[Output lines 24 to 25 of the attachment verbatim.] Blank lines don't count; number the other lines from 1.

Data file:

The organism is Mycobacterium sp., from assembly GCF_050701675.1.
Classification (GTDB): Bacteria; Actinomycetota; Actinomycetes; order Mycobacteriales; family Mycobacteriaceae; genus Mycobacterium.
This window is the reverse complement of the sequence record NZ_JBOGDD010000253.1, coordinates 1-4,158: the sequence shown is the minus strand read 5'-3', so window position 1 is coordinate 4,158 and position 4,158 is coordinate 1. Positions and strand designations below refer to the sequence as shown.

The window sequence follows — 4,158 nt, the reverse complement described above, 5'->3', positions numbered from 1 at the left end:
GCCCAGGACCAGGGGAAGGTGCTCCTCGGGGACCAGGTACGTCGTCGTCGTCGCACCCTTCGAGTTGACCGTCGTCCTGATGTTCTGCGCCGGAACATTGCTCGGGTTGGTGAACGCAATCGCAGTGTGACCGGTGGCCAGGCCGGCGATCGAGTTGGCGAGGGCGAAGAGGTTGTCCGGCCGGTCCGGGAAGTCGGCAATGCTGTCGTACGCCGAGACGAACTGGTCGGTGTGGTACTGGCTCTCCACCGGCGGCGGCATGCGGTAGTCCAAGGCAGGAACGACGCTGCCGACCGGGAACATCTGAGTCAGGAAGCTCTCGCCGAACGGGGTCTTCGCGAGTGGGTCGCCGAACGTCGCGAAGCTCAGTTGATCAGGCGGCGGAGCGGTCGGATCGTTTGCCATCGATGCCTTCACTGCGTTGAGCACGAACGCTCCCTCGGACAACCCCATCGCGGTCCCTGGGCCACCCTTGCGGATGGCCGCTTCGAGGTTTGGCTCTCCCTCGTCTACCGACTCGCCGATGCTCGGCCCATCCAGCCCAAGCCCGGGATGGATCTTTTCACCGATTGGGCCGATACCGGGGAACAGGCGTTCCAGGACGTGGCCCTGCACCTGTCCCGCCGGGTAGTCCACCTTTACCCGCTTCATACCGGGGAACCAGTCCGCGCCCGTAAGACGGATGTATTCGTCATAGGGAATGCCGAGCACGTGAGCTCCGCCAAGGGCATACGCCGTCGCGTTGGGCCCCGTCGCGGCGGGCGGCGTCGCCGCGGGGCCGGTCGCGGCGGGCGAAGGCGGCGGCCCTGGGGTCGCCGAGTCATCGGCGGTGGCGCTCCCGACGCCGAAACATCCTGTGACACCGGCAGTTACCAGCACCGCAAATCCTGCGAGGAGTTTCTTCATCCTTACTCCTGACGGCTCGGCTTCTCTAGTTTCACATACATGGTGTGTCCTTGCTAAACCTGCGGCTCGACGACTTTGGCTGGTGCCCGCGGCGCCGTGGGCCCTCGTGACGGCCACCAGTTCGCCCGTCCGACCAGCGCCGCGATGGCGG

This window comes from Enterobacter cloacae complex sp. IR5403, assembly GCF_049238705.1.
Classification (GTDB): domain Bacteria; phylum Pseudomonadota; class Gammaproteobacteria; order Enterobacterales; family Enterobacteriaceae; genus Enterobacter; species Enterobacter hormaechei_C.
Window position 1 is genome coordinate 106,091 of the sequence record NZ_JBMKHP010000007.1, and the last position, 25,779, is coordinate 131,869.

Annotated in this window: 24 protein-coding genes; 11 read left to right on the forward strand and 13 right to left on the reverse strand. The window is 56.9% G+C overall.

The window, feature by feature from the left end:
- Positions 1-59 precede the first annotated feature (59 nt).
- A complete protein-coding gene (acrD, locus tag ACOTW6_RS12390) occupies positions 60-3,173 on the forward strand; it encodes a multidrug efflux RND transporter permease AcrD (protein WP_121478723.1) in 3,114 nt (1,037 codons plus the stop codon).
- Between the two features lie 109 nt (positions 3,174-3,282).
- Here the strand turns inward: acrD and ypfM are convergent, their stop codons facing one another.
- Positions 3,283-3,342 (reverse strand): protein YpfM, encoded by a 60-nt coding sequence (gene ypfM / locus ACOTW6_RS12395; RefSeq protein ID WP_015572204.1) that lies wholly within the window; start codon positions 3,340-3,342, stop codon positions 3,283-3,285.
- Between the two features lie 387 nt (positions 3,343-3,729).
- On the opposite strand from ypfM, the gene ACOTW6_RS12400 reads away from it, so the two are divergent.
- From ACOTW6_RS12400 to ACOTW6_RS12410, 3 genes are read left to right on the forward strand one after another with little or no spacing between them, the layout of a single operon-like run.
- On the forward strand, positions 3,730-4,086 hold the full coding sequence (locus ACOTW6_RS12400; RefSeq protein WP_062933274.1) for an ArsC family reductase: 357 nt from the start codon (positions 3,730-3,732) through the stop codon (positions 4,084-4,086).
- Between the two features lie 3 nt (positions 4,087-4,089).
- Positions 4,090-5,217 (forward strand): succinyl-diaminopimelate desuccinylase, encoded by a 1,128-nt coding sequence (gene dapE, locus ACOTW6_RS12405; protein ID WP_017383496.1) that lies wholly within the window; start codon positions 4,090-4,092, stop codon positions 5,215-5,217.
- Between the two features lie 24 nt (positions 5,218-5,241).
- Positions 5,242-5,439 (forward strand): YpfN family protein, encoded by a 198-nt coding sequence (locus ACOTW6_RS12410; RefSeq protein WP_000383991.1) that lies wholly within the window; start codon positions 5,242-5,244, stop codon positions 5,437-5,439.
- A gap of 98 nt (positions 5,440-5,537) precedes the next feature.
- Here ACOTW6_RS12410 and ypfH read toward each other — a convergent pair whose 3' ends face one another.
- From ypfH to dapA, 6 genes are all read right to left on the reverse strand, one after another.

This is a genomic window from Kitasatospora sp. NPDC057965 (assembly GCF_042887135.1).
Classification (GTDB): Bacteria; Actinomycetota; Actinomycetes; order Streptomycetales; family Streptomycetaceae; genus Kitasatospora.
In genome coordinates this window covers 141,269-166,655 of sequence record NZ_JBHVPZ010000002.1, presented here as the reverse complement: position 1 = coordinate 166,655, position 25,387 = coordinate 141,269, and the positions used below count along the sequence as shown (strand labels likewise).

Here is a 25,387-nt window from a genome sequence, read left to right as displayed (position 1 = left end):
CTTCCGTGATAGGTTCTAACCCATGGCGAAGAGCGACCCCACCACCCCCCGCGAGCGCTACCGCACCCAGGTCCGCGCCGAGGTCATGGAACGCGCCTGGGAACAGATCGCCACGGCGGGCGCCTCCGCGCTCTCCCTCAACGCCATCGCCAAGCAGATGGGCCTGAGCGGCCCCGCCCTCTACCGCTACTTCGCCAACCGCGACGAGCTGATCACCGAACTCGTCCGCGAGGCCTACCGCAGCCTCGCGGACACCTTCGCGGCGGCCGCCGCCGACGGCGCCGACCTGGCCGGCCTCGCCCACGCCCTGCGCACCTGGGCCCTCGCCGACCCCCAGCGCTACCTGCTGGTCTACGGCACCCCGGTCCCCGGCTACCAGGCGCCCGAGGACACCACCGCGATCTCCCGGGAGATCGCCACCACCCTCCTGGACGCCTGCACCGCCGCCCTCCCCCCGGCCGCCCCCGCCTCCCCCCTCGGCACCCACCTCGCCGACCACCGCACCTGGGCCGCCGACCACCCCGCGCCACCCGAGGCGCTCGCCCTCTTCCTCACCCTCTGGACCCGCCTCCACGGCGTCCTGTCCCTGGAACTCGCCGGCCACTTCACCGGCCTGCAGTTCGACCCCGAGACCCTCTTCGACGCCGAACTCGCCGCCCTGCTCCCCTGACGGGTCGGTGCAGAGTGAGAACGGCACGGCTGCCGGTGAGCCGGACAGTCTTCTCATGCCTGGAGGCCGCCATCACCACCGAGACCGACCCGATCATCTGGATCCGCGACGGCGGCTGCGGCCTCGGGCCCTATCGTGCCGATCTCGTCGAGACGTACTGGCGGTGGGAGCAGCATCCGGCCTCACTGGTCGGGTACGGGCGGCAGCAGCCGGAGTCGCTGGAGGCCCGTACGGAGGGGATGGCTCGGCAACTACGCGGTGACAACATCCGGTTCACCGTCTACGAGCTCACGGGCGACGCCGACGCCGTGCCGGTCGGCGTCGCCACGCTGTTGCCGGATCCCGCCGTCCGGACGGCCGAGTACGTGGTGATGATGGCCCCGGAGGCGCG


- A gap of 98 nt (positions 5,440-5,537) precedes the next feature.
- Here ACOTW6_RS12410 and ypfH read toward each other — a convergent pair whose 3' ends face one another.